Saturday, September 15, 2018

10 Reasons to be Okay with Being Disliked

10 Reasons to be Okay with Being Disliked

Do You Like Me
“If your number one goal is to make sure that everyone likes and approves of you, then you risk sacrificing your uniqueness, and, therefore, your excellence.” ~Unknown
We all know at least one hardcore people pleaser. You know the signs: She sleeps out in the rain and gets sick so her friend's dog can fit in the tent. She's 100 percent Republican but pretends she’s Democrat solely because her friends are.
If a friend calls her stupid, she whips up a batch of cookies and makes a card that reads, “I'm sorry for disappointing you.” And despite all her efforts to be liked by everyone, many people disrespect her.
Maybe that's you, maybe it's not—but odds are, you can relate at least a little to the desire to be well-liked. Who doesn't want to feel accepted, respected, and appreciated?
For most of my life, my need to be liked overshadowed all my other needs. I was always trying to manipulate perception, adapting myself to receive validation. It was draining and counterproductive, since very few people actually knew me—the real me—which is a prerequisite to liking me.
I've since learned it's actually a good sign if there are some people who don't accept or agree with me.
I'm not suggesting we should be rude, inconsiderate, or disrespectful. This post isn't about disregarding other people's feelings.
This is about releasing our stress about other people's opinions.
When you’re comfortable not being liked by everyone:

1. It allows you to be true to yourself.

The biggest disservice you can do yourself is shapeshifting to please your “audience” of the moment. It's exhausting (even to watch) and, more importantly, pointless. No one will get to know who you really are, which will leave you feeling empty.

2. It gives you the power to say no.

I believe people are good at heart. Still, it’s human nature to test each other’s boundaries. When you're willing to risk being disliked, you're able to say no when you need to. Your yeses and nos shapes your future, so choose them wisely.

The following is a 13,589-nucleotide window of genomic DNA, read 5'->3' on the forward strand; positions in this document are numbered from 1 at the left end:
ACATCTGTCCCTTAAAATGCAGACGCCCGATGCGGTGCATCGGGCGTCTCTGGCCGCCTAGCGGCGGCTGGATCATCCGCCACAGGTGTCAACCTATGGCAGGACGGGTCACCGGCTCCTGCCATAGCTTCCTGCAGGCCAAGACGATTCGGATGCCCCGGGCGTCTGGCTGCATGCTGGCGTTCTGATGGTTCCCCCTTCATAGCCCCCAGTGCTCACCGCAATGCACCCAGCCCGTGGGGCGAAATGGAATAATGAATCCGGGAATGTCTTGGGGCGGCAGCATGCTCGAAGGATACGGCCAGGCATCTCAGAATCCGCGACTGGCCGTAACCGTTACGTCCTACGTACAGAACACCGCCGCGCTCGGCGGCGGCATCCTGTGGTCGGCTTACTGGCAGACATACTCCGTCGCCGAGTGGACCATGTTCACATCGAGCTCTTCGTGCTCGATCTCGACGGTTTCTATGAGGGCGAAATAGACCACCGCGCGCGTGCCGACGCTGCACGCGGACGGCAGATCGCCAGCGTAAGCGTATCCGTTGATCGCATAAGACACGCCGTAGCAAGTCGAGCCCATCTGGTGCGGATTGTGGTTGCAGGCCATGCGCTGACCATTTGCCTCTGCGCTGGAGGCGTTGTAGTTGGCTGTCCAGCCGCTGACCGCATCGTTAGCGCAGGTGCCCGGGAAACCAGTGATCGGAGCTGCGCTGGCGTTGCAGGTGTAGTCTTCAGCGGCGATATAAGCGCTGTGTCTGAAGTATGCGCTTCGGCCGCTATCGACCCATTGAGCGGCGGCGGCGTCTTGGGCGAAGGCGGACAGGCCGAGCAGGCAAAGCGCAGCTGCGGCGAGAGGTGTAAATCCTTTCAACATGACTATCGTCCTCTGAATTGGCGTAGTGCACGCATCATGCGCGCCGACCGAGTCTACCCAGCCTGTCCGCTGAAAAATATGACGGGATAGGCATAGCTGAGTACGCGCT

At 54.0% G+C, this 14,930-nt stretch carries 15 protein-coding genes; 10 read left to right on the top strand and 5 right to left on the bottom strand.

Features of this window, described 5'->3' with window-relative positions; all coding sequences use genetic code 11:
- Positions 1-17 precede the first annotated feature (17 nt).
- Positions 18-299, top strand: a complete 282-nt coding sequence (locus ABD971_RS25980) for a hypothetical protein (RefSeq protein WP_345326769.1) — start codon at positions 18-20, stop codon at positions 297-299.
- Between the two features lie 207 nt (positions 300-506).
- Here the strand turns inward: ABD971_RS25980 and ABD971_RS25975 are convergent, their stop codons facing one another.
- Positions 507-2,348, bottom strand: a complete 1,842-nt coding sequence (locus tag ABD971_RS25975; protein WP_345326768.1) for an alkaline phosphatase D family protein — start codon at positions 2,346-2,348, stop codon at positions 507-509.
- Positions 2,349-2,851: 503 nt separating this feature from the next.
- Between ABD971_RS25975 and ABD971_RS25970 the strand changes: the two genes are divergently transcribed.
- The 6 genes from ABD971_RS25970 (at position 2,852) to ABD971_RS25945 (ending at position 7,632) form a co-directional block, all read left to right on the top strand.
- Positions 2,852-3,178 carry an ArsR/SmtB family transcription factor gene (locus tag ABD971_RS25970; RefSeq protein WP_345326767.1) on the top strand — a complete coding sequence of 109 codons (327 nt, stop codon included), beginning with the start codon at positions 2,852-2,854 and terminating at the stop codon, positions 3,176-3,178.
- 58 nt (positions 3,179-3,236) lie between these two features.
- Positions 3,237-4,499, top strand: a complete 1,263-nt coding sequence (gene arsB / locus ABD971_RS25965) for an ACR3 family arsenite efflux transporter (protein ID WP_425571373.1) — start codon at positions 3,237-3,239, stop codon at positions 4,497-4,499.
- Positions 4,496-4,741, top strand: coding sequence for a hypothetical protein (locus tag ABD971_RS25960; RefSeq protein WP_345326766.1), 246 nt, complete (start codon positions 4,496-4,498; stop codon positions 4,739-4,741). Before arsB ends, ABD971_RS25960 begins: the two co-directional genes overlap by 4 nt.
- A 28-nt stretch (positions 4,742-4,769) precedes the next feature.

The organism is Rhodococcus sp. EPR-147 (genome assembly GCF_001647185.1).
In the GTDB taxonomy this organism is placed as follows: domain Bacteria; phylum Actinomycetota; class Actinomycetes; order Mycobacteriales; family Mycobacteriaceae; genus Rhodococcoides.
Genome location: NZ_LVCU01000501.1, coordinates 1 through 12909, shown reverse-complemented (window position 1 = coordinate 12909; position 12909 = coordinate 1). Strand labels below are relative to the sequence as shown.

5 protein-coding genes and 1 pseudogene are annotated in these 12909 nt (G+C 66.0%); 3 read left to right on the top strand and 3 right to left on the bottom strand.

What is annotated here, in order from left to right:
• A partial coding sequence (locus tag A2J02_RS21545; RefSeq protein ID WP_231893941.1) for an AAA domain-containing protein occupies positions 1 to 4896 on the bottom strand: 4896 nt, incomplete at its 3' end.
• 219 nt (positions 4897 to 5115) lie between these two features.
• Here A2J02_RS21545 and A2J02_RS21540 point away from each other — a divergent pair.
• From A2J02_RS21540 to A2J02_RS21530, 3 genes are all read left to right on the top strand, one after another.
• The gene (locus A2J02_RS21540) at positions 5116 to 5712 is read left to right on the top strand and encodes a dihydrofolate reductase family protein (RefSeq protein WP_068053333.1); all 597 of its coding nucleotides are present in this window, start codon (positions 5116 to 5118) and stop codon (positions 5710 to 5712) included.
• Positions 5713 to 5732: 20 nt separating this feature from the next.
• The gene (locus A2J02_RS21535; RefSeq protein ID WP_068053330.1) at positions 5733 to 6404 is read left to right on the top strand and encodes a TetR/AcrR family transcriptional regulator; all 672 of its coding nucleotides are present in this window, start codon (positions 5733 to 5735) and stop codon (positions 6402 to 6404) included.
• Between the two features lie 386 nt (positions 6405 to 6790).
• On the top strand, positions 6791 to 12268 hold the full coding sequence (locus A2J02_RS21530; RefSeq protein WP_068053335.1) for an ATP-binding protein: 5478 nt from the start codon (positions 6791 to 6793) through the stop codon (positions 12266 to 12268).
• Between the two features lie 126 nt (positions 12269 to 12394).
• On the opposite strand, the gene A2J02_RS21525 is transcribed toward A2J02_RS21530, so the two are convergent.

3. You're more comfortable exploring your feelings.

Doesn't it feel good to just be where you are without pretending for someone else's sake? I'm not saying you should act in anger or fear, just that it's pretty exhilarating to say, “Hell yeah—I'm terrified” (or lonely or weak or struggling) regardless of what people will think.

4. Your candor can help other people.

An angst-filled younger me made a fake voodoo doll for a middle school teacher who was hard on me, but forever changed my life (not my proudest moment). It's often the least popular people who strike the deepest chord in us. Be unpopular when necessary and push people to be their best. You just may save someone's life.

5. You can freely express your thoughts.

One of the kindest things you can do for someone else is listen without judging. You deserve that same kindness, but you won't always get it. People will form opinions as you speak. Talk anyway. Let your words be kind but fearless.

6. It prepares you for greater success.

Pick a popular Twitter user and look at their @replies. Odds are they field their fair share of harsh comments. The higher you rise, the more attention you'll receive, both positive and negative. A willingness to be disliked helps you deal with the added scrutiny.

7. It teaches you to offer kindness and compassion without expectations.

It's not difficult to offer compassion to someone who treats you with respect and kindness. What's more valuable for your personal development, and to humanity as whole, is the ability to do what's right because it's right—not because you get something in return.

8. You can inspire other people.

There is someone I know who has the uncanny ability to keep going even when others try to pull her down. I learn from her every day. To this woman, anyone who doesn't appreciate her assertive, over-the-top personality is a reminder that she is unique and unafraid.

9. You can use your time wisely.

If you want to be liked by everyone, odds are you're spreading yourself way too thin trying to keep them all happy. We need to use our time judiciously to enrich ourselves and others instead of worrying about everyone’s perceptions.

10. You can choose to smile anyway.

You could use your energy to make daily inventories of everything that's wrong—the money you don't have, the esteem you didn't earn, the people you disappointed. Or you could commit to being your best, and then just sit back and smile. Life will always be a balancing act. Learn to teeter in serenity.
Do you like me image via Shutterstock

About Lori Deschene

Lori Deschene is the founder of Tiny Buddha and Recreate Your Life Story, an online course that helps you let go of the past and live a life you love. Her latest book, Tiny Buddha's Worry Journal, which includes 15 coloring pages, is now available. For daily wisdom, follow Tiny Buddha on TwitterFacebook & Instagram.


Published by "Globe In" April 27, 2015


Hint: fair trade isn't fair; 
free trade isn't free.
They may sound similar, but fair trade and free trade are often arch enemies.